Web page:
More threads by David Baxter PhD

David Baxter PhD

Late Founder
Why Criticism and Shame Have No Place in Parenting
by Anna Kaminsky, Child Psychology Resources
Oct 24, 2020

Many parents who criticize their children have good intentions. They often hope that by pointing out their child’s errors, they can help her (or him) overcome problem behaviours, learn the skills she needs to succeed socially and academically, and develop a strong sense of personal accountability. They intend, at base, to guide their child.

Unfortunately, parents don’t always realize that delivery is absolutely everything when it comes to correcting a child. It’s essential to understand that kids don’t react to criticism like adults do. While another adult might be able to acknowledge his or her mistake and laugh it off when you deliver a bit of constructive criticism, children have not yet developed the perspective needed to do this. Children almost always internalize criticism, taking it to heart and sometimes sustaining lasting emotional wounds in the process. Moreover, shame—the inevitable byproduct of harsh criticism—has the power to undermine the very goals parents have in mind when they admonish their children.

Criticism Vs. Correction
Criticism and correction (a necessary form of guidance) should not be mistaken for being one and the same. Criticism differs from correction in that it focuses more strongly on judging a child than helping her. When we correct a child, we gently inform her of an error she’s made and explain why her behaviour isn’t productive. Telling a toddler not to take toys that don’t belong to her without asking, for example, then patiently explaining why this action is harmful, is correction. It encourages the child to learn and do better next time. By contrast, grabbing the toys she’s taken and telling her she’s “being bad” is criticism. This kind of behaviour labels the child without providing adequate guidance.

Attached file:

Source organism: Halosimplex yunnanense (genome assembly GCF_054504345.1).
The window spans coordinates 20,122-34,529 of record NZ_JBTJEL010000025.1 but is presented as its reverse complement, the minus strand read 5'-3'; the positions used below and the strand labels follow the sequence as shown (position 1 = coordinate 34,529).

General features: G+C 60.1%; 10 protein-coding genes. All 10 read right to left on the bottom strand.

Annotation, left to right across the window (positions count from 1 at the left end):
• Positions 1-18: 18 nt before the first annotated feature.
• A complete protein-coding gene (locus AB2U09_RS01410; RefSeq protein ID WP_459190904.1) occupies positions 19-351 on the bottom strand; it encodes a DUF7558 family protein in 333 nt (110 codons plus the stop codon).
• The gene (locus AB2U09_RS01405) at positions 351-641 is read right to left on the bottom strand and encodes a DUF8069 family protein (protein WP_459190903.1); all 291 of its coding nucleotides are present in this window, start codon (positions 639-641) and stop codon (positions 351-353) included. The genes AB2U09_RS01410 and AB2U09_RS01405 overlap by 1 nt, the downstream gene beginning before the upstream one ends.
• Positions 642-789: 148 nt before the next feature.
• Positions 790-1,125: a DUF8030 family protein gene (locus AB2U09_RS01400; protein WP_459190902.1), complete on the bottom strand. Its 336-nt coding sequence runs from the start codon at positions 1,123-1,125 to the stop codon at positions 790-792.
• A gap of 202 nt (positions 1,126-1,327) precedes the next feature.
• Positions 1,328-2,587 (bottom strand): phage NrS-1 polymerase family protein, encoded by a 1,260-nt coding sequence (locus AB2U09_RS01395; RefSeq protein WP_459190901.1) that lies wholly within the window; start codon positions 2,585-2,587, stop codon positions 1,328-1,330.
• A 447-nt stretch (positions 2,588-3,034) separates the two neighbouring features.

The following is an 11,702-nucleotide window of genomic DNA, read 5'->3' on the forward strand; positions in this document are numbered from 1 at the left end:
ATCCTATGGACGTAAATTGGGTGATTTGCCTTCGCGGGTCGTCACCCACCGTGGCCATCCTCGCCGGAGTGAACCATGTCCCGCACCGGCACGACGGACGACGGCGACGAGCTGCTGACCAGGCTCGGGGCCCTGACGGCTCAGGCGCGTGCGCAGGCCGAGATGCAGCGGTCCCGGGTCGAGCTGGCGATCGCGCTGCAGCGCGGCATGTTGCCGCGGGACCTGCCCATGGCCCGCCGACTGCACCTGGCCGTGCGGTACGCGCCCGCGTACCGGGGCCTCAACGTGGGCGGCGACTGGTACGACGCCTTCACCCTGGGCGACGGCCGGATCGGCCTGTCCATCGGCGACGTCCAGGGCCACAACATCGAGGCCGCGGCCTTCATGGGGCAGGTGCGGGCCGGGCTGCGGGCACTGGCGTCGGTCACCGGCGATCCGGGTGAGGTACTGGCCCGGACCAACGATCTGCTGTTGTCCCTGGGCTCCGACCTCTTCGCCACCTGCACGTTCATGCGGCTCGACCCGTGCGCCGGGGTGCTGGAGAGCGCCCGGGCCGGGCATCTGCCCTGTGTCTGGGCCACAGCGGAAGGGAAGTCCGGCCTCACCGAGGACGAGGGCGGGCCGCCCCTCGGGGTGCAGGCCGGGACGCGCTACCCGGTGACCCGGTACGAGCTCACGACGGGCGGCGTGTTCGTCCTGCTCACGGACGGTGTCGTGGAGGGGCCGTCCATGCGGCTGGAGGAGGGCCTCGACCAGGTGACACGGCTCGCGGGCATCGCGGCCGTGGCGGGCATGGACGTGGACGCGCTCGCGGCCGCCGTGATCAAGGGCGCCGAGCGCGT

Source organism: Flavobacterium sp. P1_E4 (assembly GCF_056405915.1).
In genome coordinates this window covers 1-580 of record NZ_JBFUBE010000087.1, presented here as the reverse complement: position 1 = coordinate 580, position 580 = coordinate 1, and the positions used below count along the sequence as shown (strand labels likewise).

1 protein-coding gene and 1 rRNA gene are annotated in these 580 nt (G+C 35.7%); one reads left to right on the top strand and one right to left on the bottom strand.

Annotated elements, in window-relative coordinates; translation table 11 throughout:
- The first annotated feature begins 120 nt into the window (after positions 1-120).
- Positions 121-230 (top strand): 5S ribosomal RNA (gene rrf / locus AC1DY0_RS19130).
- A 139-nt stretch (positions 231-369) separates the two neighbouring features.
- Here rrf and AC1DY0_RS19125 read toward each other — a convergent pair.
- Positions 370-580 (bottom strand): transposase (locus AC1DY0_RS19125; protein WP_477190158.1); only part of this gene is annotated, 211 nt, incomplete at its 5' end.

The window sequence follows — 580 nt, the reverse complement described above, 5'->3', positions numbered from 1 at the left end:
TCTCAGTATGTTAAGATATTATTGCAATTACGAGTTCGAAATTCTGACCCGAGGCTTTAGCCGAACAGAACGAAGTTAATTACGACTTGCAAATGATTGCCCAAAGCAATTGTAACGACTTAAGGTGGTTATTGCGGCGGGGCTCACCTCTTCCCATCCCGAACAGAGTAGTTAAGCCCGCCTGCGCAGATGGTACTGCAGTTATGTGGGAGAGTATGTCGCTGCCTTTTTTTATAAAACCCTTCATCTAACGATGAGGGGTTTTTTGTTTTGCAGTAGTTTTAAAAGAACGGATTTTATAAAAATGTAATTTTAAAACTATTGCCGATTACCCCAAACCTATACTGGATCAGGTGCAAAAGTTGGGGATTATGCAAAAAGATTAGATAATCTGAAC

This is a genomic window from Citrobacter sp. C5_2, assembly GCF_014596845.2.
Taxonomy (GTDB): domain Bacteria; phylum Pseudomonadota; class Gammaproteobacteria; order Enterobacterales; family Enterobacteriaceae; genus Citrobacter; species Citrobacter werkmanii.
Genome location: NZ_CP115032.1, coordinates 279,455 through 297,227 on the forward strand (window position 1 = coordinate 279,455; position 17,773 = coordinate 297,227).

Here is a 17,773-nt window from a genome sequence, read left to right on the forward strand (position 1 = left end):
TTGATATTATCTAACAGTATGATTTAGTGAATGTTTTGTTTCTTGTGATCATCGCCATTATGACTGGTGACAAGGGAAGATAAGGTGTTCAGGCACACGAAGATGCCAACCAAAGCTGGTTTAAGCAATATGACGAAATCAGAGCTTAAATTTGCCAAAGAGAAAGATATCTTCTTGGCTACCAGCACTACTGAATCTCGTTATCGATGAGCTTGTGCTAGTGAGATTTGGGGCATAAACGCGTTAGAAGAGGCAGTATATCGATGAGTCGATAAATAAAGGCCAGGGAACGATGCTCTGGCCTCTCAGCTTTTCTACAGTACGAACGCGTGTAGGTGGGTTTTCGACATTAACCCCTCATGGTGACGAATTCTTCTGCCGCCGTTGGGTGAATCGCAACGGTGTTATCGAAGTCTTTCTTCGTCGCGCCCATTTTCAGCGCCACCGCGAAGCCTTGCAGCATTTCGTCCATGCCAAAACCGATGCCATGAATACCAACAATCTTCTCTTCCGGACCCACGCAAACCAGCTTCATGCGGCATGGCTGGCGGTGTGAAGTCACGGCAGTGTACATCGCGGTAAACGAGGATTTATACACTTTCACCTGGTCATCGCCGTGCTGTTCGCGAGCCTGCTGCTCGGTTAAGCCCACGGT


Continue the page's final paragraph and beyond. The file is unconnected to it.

5 Ways in Which Criticism and Shame Derail Development

1. Criticism blunts your child’s sense of responsibility.
When you scold your child angrily, she becomes wholly preoccupied with how you feel about her. She immediately stops thinking about her original mistake and begins to focus on how she feels about your reaction to it. This distracts her from exploring the emotions that are directly associated with the consequences of her actions (such as regret and embarrassment). Instead, she’ll project her anger onto you; i.e., she’ll become preoccupied with how unfair you are. Over time, this will train her to focus not on what she needs to improve, but on how unfairly others treat her. She will, in other words, develop a mindset of victimhood, not personal accountability.

2. Criticism incubates feelings of shame.
Feeling remorse over misdeeds is normal and healthy; shame, on the other hand, is harmful. When we feel remorse, we regret taking a specific course of action (and usually vow to correct our behaviour). When we feel shame, we start to believe we’re inherently flawed and therefore powerless to change. Ergo, if we want our children to willingly work on problem behaviours, we have to let them know it’s okay to make mistakes. We have to build them up and encourage them to try again, not tear them down.

3. Criticism creates unnecessary pain.
Life is already challenging for your child. Every day, she must deal with academic pressure at school, social pressure from her peers, and the ever-present threat of online and offline bullying. Needlessly adding to her stress will make it more difficult for her to develop into a happy, healthy adult.

4. When you judge your child, she learns to judge herself.